Who wrote Shakespeare? This is the subtitle of James Shapiro’s new book, Contested Will. I find this question fascinating. I find it fascinating that it’s even a question. Why do some people dispute that William Shakespeare of Stratford wrote the plays & poems attributed to him? James Shapiro examines the question from the mid eighteenth century until the present day before giving the reader his own opinion, in an elegantly-written & persuasively argued final chapter.
It wasn’t until the 18th century that Bardolatry really got started. Shakespeare’s plays were just part of the theatrical repertoire along with plays by Jonson, Fletcher, Middleton & the Restoration playwrights. Pepys famously didn’t think much of Twelfth Night, calling it “a silly play”. It was David Garrick who began the process of turning Shakespeare into a god by holding the first Stratford Jubilee complete with Shakespeare relics such as carvings from the mulberry tree reputedly planted by Shakespeare, a leather glove & a signet ring with WS engraved on it. The Jubilee was rained out & Garrick admitted it was a mistake but his reverence for the Bard & his definitive performance of some of the great roles were responsible for an increase in attention & interest in Shakespeare. Then, the forgeries began to appear. Most famously William Henry Ireland produced letters, memoirs & a whole new play, Vortigern, before the penny dropped.
In the 19th century people began to ask, who wrote the plays if the man from Stratford didn’t? Books had been written asserting that Homer never existed & that Jesus was just a man, a historical figure, but not the son of God. Debunking myths was in the air. Shapiro concentrates on the two main contenders, Francis Bacon & Edward de Vere, the Earl of Oxford.
Bacon’s cause was taken up by his namesake, Delia Bacon, an American who made it her life’s work to prove that only a sophisticated man, a courtier, a lawyer who had travelled throughout Europe, could possibly have the breadth of experience to have written the plays. She attracted some famous converts, including Mark Twain & Helen Keller. The Baconians held sway for until the early 20th century but, as Francis Bacon’s reputation among the public waned, a new candidate emerged, the Earl of Oxford.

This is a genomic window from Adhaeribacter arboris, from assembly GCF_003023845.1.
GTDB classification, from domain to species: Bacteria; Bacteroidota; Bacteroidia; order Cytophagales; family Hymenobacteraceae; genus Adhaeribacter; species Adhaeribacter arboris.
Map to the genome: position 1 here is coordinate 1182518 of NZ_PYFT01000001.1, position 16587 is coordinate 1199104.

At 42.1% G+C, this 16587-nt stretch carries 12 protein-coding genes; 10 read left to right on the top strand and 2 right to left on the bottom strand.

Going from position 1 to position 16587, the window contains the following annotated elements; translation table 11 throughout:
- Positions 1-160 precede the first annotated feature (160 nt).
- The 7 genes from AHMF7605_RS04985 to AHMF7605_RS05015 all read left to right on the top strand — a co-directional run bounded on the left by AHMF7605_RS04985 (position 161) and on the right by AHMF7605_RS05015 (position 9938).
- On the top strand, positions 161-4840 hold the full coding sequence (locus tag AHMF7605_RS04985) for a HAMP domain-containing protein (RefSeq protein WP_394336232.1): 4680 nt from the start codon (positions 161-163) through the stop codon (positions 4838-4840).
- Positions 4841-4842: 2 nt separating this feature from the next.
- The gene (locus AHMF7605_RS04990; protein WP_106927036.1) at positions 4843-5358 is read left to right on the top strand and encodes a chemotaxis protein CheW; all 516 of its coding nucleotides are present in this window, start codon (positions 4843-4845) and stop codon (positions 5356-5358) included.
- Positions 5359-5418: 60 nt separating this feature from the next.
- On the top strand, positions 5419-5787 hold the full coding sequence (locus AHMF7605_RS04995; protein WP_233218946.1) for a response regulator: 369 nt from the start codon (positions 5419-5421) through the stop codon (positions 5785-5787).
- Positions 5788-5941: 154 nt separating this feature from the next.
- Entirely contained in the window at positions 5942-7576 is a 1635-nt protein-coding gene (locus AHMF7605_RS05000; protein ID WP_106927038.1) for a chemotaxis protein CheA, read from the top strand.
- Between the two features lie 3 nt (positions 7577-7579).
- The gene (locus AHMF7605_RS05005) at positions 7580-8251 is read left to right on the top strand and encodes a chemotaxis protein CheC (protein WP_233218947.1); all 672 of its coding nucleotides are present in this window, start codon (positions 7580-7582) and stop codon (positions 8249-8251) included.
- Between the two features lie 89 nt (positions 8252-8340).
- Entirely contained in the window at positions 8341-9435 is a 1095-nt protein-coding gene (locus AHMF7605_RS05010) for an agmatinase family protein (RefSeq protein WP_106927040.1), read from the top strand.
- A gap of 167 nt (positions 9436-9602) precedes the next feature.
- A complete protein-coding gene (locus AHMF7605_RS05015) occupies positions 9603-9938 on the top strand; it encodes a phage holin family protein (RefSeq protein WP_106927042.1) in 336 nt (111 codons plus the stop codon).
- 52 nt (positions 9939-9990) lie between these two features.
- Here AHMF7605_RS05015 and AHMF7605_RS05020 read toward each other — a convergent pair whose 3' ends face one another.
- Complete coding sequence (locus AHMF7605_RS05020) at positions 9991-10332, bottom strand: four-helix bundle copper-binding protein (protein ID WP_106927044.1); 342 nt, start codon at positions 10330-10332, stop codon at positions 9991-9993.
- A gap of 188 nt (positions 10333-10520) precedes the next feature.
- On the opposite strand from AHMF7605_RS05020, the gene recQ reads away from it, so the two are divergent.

Like Bacon, Oxford was a courtier & diplomat. He was a poet & had written for the stage. His supporters found all kinds of hints & ciphers in the plays to prove that only he could have written them. Some of these ciphers & theories were tortuous & far-fetched but great thinkers such as Freud were convinced by the evidence. The bible of the Oxfordians was a book written by J T Looney, ‘Shakespeare’ identified. His thesis was that a man like Shakespeare of Stratford, who we only know through a few documents, mainly concerned with malting & money lending, couldn’t possibly have possessed the mind & genius to produce the plays. The lack of documentary evidence for Shakespeare’s life is the crux of the argument for most anti-Stratfordians, as they’re known. The Oxfordians gradually subsided as no new evidence appeared to support their theory.
Then, in the 1980s, with the rise of conspiracy theories about every event from the Vietnam War to the assassination of JFK, the Oxford theory attracted more support. Charlton Ogburn’s massive book, The Mysterious William Shakespeare, fed into this new appetite for conspiracy & reinvigorated the movement. Today, famous actors like Derek Jacobi & Mark Rylance openly doubt the authorship of the plays. Another group believe that Christopher Marlowe didn’t die in a tavern in Deptford but was spirited away by the Government to produce the plays known as Shakespeare’s. The Marlovians were even successful in getting a memorial window to Marlowe in Westminster Abbey inscribed with the dates 1654-?1593. As if there was a reasonable doubt as to the date of his death.
All this madness is resolved by Shapiro’s final chapter. He sets out just how much is known about Shakespeare’s practice as a writer, actor & shareholder in the theatres where the plays were produced. He quotes from the editions published in Shakespeare’s lifetime, from the works of other writers who mention Shakespeare, from the tributes paid to him after his death by admirers & fellow writers like Ben Jonson. Shapiro points out the differences of life in Elizabethan England to life in the modern world. The reduced life expectancy, the basic standards of hygiene, the lack of privacy, the different expectations of family relationships. He looks at the language of the plays & shows how it changes as the theatrical environment changed. Shakespeare is seen almost exclusively as an Elizabethan writer but half his career was spent in the London of James I. Reading this final chapter is like drinking a cool draught of water after drinking too much mulled wine the night before. Shapiro is passionate about his thesis & passionate about why it matters that we should believe that Shakespeare wrote Shakespeare.